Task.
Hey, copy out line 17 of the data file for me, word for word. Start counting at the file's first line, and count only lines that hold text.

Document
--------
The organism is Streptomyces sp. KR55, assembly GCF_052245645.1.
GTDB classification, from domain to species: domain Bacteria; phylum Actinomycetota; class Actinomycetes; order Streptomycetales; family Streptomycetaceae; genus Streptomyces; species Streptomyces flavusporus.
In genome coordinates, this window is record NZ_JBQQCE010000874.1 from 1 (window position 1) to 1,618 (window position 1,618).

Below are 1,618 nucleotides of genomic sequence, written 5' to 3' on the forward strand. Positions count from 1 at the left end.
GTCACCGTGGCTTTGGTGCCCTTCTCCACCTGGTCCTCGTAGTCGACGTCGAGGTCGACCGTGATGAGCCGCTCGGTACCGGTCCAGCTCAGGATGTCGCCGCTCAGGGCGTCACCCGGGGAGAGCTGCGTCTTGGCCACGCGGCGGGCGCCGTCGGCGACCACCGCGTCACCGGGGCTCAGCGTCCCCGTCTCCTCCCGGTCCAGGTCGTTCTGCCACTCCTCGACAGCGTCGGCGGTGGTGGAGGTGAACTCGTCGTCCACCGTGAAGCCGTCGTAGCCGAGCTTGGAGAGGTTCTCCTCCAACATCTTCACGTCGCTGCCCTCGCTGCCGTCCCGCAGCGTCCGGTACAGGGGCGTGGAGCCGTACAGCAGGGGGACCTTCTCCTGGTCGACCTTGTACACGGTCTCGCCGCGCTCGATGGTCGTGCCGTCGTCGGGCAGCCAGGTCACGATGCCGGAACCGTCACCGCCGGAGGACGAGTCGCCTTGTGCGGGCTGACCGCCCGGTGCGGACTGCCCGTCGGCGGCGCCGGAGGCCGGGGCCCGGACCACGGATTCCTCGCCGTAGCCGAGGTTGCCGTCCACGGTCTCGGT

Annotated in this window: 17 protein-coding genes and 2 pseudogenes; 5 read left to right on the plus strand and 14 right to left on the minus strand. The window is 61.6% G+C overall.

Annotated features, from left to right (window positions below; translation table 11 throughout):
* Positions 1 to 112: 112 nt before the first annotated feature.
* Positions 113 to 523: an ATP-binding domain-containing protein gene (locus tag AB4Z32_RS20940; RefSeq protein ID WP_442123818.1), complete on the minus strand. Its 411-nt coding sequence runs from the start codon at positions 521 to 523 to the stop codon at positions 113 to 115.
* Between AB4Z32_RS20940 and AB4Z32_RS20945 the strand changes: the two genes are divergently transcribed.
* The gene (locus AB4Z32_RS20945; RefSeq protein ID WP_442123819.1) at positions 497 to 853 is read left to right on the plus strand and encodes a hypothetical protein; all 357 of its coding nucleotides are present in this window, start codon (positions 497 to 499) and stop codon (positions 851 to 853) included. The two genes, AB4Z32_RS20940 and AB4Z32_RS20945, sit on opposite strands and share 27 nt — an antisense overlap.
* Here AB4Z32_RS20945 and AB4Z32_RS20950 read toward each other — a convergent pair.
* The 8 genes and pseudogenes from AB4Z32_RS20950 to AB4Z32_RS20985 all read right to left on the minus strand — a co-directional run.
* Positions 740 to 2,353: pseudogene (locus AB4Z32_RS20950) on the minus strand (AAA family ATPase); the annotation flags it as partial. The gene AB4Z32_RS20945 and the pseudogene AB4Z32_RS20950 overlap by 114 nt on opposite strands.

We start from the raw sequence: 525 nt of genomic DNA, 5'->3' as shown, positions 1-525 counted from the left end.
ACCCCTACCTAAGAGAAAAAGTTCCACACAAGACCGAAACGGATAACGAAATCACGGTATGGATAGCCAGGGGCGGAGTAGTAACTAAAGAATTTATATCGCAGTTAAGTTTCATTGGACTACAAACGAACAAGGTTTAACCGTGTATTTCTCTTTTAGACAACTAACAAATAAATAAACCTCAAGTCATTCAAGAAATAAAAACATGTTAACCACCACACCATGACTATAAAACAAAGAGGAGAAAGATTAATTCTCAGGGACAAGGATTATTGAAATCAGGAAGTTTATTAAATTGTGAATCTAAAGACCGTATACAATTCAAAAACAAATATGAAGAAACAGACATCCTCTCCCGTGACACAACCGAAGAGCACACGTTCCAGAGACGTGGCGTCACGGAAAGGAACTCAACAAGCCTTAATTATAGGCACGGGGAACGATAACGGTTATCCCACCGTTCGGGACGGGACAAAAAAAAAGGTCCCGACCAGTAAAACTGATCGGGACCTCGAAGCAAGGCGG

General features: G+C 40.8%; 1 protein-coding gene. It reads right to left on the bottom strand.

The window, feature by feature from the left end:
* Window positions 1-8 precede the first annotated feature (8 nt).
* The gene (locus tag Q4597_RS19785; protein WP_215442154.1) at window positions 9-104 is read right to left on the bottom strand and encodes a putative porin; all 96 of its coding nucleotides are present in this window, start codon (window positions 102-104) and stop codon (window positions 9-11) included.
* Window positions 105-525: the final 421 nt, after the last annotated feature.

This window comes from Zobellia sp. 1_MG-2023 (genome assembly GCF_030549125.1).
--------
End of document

General features: G+C 40.8%; 1 protein-coding gene. It reads right to left on the bottom strand.